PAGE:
This technique is handy if there’s no existing cable in the frame to act as a guide. It won’t work with hydraulic hose or stainless steel inner wires, but for other cables a really strong magnet can help. Neodymium rod magnets are a good place to start and they’ll work best if they’re small enough to fit inside your cable exit points. As with the previous technique, removing any covers to reveal the largest possible exit window will make the job much easier.
Sometimes you can guide the outer casing through first but in other cases it may be easier to pass the inner wire through and then use it to guide the outer casing. You may as well try the outer casing to begin with—it’s the better option if it works. Slip it into the frame and push it along until the end draws level with the exit port. Shine a torch into the hole and you should be able to locate the cable housing. Now place the magnet into the window and you should be able to snag the line—don’t drop the magnet whatever you do!
If your magnet is small and hard to hold onto, you can tape it securely on to the end of a screwdriver to provide a longer reach. If it’s hard to wrangle the cable through the exit port, put a bend in the last 20mm of the housing and try it again. Also try twisting the cable housing around when it’s inside the frame. If your magnet is strong enough, it won’t be hard to catch the cable and guide it through.
Another tactic is to use a small hook to pull the cable out. This works best when you’re fishing for an inner cable. The hook can be fashioned from a spoke or even a paper clip. Use the magnet to grab onto the cable and bring it close to the window, then guide it through with your hook.
Last of all is the dental floss technique. Unravel a stretch of regular floss or string that’s greater than the distance between your inlet and outlet points. Fit your vacuum cleaner with a narrow blade attachment and place over the frame exit point. Hold it snugly up to the frame and the vacuum should draw the floss straight through the tube.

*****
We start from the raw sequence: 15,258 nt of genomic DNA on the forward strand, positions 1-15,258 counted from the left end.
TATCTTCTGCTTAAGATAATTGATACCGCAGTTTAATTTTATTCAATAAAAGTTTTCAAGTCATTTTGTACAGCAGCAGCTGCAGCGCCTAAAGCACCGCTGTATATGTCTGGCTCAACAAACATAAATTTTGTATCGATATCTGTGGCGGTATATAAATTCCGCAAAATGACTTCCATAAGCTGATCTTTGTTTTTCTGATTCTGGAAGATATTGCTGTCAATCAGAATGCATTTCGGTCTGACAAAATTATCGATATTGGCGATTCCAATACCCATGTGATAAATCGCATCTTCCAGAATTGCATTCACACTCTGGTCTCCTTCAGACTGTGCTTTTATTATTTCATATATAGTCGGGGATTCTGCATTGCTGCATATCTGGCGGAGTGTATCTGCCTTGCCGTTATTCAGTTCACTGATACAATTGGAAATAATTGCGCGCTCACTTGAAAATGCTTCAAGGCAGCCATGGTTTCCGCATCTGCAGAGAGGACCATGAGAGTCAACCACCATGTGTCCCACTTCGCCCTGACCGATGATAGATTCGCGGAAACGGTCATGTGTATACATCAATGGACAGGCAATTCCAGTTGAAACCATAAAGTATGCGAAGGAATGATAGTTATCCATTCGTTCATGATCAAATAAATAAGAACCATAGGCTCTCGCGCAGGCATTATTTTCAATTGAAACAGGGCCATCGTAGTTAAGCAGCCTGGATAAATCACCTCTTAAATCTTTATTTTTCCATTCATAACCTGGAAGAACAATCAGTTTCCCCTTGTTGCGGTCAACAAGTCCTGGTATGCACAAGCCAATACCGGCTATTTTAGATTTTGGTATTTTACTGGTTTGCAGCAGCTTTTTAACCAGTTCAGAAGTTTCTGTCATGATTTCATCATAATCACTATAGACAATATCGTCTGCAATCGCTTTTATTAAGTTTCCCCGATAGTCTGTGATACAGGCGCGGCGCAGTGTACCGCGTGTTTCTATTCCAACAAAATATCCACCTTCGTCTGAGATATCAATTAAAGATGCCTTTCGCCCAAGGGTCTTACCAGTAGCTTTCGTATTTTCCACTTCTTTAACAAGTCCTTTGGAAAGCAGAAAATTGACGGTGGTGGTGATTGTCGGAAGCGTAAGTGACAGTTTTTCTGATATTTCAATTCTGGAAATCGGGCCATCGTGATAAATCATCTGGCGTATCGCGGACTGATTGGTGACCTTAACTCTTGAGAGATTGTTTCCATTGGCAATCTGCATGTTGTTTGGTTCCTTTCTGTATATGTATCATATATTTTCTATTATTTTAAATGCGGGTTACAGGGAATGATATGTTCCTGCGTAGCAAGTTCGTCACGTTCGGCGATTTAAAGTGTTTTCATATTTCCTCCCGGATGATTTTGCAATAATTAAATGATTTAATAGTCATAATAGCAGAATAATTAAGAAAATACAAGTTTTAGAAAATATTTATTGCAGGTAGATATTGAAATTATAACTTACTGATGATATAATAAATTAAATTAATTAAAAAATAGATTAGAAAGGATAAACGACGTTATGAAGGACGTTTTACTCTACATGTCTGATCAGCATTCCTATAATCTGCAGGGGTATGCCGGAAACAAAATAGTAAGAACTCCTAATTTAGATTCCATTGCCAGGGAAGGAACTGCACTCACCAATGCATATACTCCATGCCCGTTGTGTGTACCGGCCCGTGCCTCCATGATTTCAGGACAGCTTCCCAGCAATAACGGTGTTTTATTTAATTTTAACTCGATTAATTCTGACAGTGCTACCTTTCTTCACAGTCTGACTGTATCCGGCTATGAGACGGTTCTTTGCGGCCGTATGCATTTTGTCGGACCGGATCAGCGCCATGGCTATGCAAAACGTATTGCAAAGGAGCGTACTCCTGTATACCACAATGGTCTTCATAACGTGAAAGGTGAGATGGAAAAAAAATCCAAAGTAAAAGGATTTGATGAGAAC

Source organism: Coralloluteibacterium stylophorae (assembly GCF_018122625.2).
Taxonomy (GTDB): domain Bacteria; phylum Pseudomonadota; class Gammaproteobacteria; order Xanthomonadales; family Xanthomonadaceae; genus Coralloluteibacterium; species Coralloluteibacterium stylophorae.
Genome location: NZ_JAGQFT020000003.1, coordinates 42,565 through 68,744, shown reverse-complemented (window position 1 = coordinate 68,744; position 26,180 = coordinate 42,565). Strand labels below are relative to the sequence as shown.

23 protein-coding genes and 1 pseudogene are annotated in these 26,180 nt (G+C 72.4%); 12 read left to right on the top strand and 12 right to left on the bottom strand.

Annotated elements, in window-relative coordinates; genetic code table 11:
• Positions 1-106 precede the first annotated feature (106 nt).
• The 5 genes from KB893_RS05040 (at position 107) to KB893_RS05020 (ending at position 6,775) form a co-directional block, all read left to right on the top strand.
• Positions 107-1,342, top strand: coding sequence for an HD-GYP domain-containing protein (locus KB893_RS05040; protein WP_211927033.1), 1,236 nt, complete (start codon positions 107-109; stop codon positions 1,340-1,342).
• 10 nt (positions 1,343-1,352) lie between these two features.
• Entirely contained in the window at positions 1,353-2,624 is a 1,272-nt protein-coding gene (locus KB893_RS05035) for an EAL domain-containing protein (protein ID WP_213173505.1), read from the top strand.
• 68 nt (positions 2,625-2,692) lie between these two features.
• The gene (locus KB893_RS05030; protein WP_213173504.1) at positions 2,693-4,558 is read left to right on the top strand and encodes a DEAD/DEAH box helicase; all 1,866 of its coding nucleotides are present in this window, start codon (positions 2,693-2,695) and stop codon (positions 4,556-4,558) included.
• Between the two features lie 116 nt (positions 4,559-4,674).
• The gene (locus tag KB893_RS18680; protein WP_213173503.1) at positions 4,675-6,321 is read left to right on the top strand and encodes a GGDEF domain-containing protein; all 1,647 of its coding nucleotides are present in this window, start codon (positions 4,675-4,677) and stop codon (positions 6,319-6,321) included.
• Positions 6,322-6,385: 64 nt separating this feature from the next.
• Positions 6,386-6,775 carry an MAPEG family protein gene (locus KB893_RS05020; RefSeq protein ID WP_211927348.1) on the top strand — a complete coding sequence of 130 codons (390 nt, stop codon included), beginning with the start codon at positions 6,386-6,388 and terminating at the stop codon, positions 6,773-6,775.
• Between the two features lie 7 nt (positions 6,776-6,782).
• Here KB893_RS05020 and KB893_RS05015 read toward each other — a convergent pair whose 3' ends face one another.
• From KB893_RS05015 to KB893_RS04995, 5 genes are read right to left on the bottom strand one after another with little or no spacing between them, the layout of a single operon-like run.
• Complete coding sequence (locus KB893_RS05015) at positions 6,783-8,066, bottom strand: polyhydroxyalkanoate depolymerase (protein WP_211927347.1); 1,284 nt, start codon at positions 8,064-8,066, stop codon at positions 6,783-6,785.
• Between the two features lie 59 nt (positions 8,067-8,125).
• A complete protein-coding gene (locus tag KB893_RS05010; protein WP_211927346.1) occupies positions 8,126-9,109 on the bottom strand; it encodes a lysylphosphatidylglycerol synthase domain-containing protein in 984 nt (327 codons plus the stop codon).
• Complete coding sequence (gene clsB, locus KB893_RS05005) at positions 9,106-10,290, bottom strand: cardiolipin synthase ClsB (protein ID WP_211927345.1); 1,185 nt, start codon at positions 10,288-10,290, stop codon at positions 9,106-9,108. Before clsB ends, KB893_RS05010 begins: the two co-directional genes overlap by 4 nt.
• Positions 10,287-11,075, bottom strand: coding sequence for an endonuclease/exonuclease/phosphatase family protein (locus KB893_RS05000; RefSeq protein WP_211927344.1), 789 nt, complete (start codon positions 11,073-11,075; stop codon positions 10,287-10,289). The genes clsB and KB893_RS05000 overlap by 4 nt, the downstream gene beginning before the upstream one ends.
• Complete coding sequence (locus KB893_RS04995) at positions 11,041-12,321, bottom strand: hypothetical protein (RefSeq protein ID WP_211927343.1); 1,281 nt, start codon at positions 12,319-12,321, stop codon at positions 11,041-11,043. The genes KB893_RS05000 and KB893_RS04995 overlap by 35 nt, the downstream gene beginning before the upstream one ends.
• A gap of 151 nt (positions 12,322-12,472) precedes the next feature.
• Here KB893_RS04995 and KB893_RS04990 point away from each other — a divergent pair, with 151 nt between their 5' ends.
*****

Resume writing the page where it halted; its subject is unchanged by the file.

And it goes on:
This won’t work in every case; sometimes you won’t get good suction through the frame while other times the airflow won’t take the floss exactly where you want it to go. In this demonstration, it worked first time every time on the chainstay but wouldn’t work on the main frame (we found the magnet easier on the down tube).
Once you’ve got the floss through, it can be tied to a RockShox barb to pull the outer cable through. Alternately, you can attach it to the inner wire using an alloy cable end. Cut the tip off the cable end and open it up so it slides right over the inner wire. Slip the floss underneath and crimp the alloy end to hold the floss in place. Now you can pull the wire straight through and use it to guide the outer housing.
Park IR-1 Kit
If playing with hooks and dental floss doesn’t sound like your thing, Park Tools makes a kit that’s specially designed for internal routing jobs. It includes a range of magnetic connector lines and cable fittings that will handle all manner of cables and wires for electronic gear setups. It’s a brilliant piece of equipment but it will set you back around $140.